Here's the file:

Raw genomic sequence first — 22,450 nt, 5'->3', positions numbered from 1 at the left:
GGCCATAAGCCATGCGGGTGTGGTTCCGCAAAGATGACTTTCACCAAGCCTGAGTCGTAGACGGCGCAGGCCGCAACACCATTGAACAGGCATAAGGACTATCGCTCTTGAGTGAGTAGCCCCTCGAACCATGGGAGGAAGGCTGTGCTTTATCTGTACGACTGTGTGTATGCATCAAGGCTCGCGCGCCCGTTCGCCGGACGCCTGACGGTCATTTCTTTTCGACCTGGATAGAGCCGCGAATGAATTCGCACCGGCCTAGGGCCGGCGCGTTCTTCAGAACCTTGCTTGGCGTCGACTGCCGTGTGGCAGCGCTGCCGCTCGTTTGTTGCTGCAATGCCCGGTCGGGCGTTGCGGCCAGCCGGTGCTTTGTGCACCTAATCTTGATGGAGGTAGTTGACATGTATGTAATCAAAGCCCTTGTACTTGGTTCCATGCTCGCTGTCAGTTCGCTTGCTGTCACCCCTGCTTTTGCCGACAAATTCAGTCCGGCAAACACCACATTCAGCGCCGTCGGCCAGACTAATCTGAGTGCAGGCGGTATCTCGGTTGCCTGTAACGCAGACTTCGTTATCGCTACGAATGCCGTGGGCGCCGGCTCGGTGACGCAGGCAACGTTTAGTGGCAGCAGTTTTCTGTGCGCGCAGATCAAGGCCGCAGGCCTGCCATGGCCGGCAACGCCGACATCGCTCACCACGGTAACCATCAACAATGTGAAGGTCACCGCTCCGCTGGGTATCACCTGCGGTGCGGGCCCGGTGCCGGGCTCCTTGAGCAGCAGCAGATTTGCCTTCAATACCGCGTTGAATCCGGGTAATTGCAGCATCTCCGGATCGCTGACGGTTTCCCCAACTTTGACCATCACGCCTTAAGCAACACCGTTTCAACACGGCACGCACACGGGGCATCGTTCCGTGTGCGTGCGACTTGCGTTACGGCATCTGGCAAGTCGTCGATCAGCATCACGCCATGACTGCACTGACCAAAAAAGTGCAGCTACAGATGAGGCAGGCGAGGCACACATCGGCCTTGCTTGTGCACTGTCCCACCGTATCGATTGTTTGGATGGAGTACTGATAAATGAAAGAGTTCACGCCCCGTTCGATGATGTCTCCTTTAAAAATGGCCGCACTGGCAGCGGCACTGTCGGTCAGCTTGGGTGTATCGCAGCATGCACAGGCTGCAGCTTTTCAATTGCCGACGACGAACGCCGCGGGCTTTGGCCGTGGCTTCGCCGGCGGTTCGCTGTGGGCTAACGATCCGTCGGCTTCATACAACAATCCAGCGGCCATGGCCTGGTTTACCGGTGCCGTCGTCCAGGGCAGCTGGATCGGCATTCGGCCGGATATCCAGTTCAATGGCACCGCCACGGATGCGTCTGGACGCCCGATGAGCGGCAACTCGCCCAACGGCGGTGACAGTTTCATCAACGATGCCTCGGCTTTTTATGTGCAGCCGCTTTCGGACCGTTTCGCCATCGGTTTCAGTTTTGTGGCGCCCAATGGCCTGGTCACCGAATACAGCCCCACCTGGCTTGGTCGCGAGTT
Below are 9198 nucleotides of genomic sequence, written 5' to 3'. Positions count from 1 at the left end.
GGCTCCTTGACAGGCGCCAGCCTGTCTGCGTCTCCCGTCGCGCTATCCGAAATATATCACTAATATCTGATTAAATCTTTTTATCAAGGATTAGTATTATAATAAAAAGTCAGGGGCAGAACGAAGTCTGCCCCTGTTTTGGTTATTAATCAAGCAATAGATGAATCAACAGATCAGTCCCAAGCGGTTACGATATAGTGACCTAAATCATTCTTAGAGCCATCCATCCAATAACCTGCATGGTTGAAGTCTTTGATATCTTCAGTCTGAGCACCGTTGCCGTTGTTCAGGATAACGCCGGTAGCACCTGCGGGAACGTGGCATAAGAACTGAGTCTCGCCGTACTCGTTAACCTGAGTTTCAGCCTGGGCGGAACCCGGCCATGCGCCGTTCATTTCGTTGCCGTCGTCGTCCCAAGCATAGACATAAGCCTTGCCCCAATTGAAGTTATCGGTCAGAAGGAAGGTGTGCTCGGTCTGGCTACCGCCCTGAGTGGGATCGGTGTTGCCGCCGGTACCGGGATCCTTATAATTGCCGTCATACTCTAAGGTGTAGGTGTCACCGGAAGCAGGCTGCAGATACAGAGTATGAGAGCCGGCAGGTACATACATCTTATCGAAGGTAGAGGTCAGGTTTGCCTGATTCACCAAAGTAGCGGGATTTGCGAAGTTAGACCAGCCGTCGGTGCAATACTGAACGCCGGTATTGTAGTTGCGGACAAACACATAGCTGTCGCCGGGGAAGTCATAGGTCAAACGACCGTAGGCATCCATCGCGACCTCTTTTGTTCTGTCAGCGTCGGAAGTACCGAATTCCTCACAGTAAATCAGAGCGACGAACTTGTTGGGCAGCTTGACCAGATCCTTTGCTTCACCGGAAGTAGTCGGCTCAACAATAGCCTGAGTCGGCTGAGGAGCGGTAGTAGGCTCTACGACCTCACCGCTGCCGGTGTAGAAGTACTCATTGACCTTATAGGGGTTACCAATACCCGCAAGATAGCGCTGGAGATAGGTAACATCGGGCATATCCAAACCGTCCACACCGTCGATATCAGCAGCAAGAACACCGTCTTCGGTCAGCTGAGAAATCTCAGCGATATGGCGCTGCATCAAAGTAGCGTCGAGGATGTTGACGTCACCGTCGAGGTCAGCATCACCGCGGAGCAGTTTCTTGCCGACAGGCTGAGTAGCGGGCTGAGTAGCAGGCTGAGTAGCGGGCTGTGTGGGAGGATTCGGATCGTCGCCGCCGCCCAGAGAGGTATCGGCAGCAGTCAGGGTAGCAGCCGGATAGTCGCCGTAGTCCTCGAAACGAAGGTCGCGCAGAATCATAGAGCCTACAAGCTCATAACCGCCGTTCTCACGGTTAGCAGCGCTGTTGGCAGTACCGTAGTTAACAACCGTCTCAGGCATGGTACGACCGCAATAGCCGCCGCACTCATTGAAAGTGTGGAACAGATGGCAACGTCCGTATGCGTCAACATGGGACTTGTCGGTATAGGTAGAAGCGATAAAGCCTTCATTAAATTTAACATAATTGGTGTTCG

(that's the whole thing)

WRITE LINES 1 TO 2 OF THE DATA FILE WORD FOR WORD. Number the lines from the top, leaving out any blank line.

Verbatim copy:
Raw genomic sequence first — 22,450 nt, 5'->3', positions numbered from 1 at the left:
GGCCATAAGCCATGCGGGTGTGGTTCCGCAAAGATGACTTTCACCAAGCCTGAGTCGTAGACGGCGCAGGCCGCAACACCATTGAACAGGCATAAGGACTATCGCTCTTGAGTGAGTAGCCCCTCGAACCATGGGAGGAAGGCTGTGCTTTATCTGTACGACTGTGTGTATGCATCAAGGCTCGCGCGCCCGTTCGCCGGACGCCTGACGGTCATTTCTTTTCGACCTGGATAGAGCCGCGAATGAATTCGCACCGGCCTAGGGCCGGCGCGTTCTTCAGAACCTTGCTTGGCGTCGACTGCCGTGTGGCAGCGCTGCCGCTCGTTTGTTGCTGCAATGCCCGGTCGGGCGTTGCGGCCAGCCGGTGCTTTGTGCACCTAATCTTGATGGAGGTAGTTGACATGTATGTAATCAAAGCCCTTGTACTTGGTTCCATGCTCGCTGTCAGTTCGCTTGCTGTCACCCCTGCTTTTGCCGACAAATTCAGTCCGGCAAACACCACATTCAGCGCCGTCGGCCAGACTAATCTGAGTGCAGGCGGTATCTCGGTTGCCTGTAACGCAGACTTCGTTATCGCTACGAATGCCGTGGGCGCCGGCTCGGTGACGCAGGCAACGTTTAGTGGCAGCAGTTTTCTGTGCGCGCAGATCAAGGCCGCAGGCCTGCCATGGCCGGCAACGCCGACATCGCTCACCACGGTAACCATCAACAATGTGAAGGTCACCGCTCCGCTGGGTATCACCTGCGGTGCGGGCCCGGTGCCGGGCTCCTTGAGCAGCAGCAGATTTGCCTTCAATACCGCGTTGAATCCGGGTAATTGCAGCATCTCCGGATCGCTGACGGTTTCCCCAACTTTGACCATCACGCCTTAAGCAACACCGTTTCAACACGGCACGCACACGGGGCATCGTTCCGTGTGCGTGCGACTTGCGTTACGGCATCTGGCAAGTCGTCGATCAGCATCACGCCATGACTGCACTGACCAAAAAAGTGCAGCTACAGATGAGGCAGGCGAGGCACACATCGGCCTTGCTTGTGCACTGTCCCACCGTATCGATTGTTTGGATGGAGTACTGATAAATGAAAGAGTTCACGCCCCGTTCGATGATGTCTCCTTTAAAAATGGCCGCACTGGCAGCGGCACTGTCGGTCAGCTTGGGTGTATCGCAGCATGCACAGGCTGCAGCTTTTCAATTGCCGACGACGAACGCCGCGGGCTTTGGCCGTGGCTTCGCCGGCGGTTCGCTGTGGGCTAACGATCCGTCGGCTTCATACAACAATCCAGCGGCCATGGCCTGGTTTACCGGTGCCGTCGTCCAGGGCAGCTGGATCGGCATTCGGCCGGATATCCAGTTCAATGGCACCGCCACGGATGCGTCTGGACGCCCGATGAGCGGCAACTCGCCCAACGGCGGTGACAGTTTCATCAACGATGCCTCGGCTTTTTATGTGCAGCCGCTTTCGGACCGTTTCGCCATCGGTTTCAGTTTTGTGGCGCCCAATGGCCTGGTCACCGAATACAGCCCCACCTGGCTTGGTCGCGAGTT